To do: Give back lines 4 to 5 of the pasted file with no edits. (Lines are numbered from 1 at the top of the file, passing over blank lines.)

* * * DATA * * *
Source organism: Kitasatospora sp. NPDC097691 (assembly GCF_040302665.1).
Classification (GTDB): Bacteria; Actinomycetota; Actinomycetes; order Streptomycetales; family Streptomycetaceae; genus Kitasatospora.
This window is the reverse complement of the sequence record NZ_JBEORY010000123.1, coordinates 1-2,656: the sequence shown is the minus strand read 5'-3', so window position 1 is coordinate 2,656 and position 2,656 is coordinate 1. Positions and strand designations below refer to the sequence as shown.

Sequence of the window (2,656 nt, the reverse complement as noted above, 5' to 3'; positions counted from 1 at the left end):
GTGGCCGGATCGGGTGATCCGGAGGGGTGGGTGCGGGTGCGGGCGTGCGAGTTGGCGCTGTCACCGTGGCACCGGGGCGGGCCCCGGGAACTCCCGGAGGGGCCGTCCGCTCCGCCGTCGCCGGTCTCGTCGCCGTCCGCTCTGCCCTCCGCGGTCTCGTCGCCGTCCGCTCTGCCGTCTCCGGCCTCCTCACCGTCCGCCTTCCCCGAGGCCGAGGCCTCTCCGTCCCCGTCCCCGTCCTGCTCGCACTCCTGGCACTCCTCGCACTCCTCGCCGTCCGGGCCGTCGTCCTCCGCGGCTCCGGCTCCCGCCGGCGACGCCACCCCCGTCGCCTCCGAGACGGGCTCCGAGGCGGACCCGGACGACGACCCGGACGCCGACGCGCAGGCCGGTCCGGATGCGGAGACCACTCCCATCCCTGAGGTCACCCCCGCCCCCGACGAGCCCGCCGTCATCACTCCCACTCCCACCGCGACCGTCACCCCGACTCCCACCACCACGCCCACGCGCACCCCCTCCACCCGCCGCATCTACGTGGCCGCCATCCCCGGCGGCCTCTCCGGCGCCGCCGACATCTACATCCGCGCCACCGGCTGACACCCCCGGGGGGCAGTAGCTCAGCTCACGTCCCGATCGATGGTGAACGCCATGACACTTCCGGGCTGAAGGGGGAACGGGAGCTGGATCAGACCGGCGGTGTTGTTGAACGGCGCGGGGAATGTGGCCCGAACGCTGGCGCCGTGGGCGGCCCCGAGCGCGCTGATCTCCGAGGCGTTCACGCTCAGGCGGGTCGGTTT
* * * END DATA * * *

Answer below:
Sequence of the window (2,656 nt, the reverse complement as noted above, 5' to 3'; positions counted from 1 at the left end):
GTGGCCGGATCGGGTGATCCGGAGGGGTGGGTGCGGGTGCGGGCGTGCGAGTTGGCGCTGTCACCGTGGCACCGGGGCGGGCCCCGGGAACTCCCGGAGGGGCCGTCCGCTCCGCCGTCGCCGGTCTCGTCGCCGTCCGCTCTGCCCTCCGCGGTCTCGTCGCCGTCCGCTCTGCCGTCTCCGGCCTCCTCACCGTCCGCCTTCCCCGAGGCCGAGGCCTCTCCGTCCCCGTCCCCGTCCTGCTCGCACTCCTGGCACTCCTCGCACTCCTCGCCGTCCGGGCCGTCGTCCTCCGCGGCTCCGGCTCCCGCCGGCGACGCCACCCCCGTCGCCTCCGAGACGGGCTCCGAGGCGGACCCGGACGACGACCCGGACGCCGACGCGCAGGCCGGTCCGGATGCGGAGACCACTCCCATCCCTGAGGTCACCCCCGCCCCCGACGAGCCCGCCGTCATCACTCCCACTCCCACCGCGACCGTCACCCCGACTCCCACCACCACGCCCACGCGCACCCCCTCCACCCGCCGCATCTACGTGGCCGCCATCCCCGGCGGCCTCTCCGGCGCCGCCGACATCTACATCCGCGCCACCGGCTGACACCCCCGGGGGGCAGTAGCTCAGCTCACGTCCCGATCGATGGTGAACGCCATGACACTTCCGGGCTGAAGGGGGAACGGGAGCTGGATCAGACCGGCGGTGTTGTTGAACGGCGCGGGGAATGTGGCCCGAACGCTGGCGCCGTGGGCGGCCCCGAGCGCGCTGATCTCCGAGGCGTTCACGCTCAGGCGGGTCGGTTT